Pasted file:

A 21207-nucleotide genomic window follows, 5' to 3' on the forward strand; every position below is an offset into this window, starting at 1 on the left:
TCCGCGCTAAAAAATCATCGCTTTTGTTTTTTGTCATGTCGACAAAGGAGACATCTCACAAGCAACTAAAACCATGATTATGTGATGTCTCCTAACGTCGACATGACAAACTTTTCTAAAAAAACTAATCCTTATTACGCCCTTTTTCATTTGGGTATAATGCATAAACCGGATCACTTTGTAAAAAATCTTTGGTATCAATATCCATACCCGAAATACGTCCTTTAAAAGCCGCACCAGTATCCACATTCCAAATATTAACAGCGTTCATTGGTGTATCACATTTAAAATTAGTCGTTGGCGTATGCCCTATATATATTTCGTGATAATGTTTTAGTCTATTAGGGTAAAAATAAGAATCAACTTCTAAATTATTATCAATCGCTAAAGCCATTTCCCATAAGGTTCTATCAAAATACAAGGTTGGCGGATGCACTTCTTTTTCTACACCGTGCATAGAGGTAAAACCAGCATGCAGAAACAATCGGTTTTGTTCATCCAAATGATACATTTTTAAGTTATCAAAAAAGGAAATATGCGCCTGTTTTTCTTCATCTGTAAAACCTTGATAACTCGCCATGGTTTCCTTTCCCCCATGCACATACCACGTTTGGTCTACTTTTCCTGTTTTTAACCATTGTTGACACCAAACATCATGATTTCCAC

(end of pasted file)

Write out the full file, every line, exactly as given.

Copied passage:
A 21207-nucleotide genomic window follows, 5' to 3' on the forward strand; every position below is an offset into this window, starting at 1 on the left:
TCCGCGCTAAAAAATCATCGCTTTTGTTTTTTGTCATGTCGACAAAGGAGACATCTCACAAGCAACTAAAACCATGATTATGTGATGTCTCCTAACGTCGACATGACAAACTTTTCTAAAAAAACTAATCCTTATTACGCCCTTTTTCATTTGGGTATAATGCATAAACCGGATCACTTTGTAAAAAATCTTTGGTATCAATATCCATACCCGAAATACGTCCTTTAAAAGCCGCACCAGTATCCACATTCCAAATATTAACAGCGTTCATTGGTGTATCACATTTAAAATTAGTCGTTGGCGTATGCCCTATATATATTTCGTGATAATGTTTTAGTCTATTAGGGTAAAAATAAGAATCAACTTCTAAATTATTATCAATCGCTAAAGCCATTTCCCATAAGGTTCTATCAAAATACAAGGTTGGCGGATGCACTTCTTTTTCTACACCGTGCATAGAGGTAAAACCAGCATGCAGAAACAATCGGTTTTGTTCATCCAAATGATACATTTTTAAGTTATCAAAAAAGGAAATATGCGCCTGTTTTTCTTCATCTGTAAAACCTTGATAACTCGCCATGGTTTCCTTTCCCCCATGCACATACCACGTTTGGTCTACTTTTCCTGTTTTTAACCATTGTTGACACCAAACATCATGATTTCCAC